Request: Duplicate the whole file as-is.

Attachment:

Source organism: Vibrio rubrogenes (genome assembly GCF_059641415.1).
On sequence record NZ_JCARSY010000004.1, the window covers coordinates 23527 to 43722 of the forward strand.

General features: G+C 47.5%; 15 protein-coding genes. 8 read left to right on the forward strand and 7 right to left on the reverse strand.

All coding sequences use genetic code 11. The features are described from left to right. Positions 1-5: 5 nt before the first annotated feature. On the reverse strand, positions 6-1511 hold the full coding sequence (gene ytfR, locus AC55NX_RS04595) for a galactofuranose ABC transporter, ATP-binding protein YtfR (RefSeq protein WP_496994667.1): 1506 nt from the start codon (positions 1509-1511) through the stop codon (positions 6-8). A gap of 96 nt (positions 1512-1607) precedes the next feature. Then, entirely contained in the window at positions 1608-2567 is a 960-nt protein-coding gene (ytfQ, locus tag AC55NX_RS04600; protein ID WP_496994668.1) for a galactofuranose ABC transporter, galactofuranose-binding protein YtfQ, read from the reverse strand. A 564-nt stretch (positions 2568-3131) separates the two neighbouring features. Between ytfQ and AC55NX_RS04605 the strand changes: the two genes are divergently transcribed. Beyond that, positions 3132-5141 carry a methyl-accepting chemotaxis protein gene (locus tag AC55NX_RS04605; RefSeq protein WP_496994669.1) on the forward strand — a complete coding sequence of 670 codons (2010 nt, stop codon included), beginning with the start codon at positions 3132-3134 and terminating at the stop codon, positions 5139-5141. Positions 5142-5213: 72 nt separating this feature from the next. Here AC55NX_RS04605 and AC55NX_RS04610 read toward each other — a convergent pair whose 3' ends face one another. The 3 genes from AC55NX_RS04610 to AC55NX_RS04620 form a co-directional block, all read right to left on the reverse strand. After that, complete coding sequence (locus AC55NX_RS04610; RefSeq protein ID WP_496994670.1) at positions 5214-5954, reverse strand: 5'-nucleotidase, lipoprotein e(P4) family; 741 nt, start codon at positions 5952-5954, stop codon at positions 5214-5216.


Source organism: Vibrio rubrogenes (genome assembly GCF_059641415.1).
On sequence record NZ_JCARSY010000004.1, the window covers coordinates 23527 to 43722 of the forward strand.

General features: G+C 47.5%; 15 protein-coding genes. 8 read left to right on the forward strand and 7 right to left on the reverse strand.

All coding sequences use genetic code 11. The features are described from left to right. Positions 1-5: 5 nt before the first annotated feature. On the reverse strand, positions 6-1511 hold the full coding sequence (gene ytfR, locus AC55NX_RS04595) for a galactofuranose ABC transporter, ATP-binding protein YtfR (RefSeq protein WP_496994667.1): 1506 nt from the start codon (positions 1509-1511) through the stop codon (positions 6-8). A gap of 96 nt (positions 1512-1607) precedes the next feature. Then, entirely contained in the window at positions 1608-2567 is a 960-nt protein-coding gene (ytfQ, locus tag AC55NX_RS04600; protein ID WP_496994668.1) for a galactofuranose ABC transporter, galactofuranose-binding protein YtfQ, read from the reverse strand. A 564-nt stretch (positions 2568-3131) separates the two neighbouring features. Between ytfQ and AC55NX_RS04605 the strand changes: the two genes are divergently transcribed. Beyond that, positions 3132-5141 carry a methyl-accepting chemotaxis protein gene (locus tag AC55NX_RS04605; RefSeq protein WP_496994669.1) on the forward strand — a complete coding sequence of 670 codons (2010 nt, stop codon included), beginning with the start codon at positions 3132-3134 and terminating at the stop codon, positions 5139-5141. Positions 5142-5213: 72 nt separating this feature from the next. Here AC55NX_RS04605 and AC55NX_RS04610 read toward each other — a convergent pair whose 3' ends face one another. The 3 genes from AC55NX_RS04610 to AC55NX_RS04620 form a co-directional block, all read right to left on the reverse strand. After that, complete coding sequence (locus AC55NX_RS04610; RefSeq protein ID WP_496994670.1) at positions 5214-5954, reverse strand: 5'-nucleotidase, lipoprotein e(P4) family; 741 nt, start codon at positions 5952-5954, stop codon at positions 5214-5216.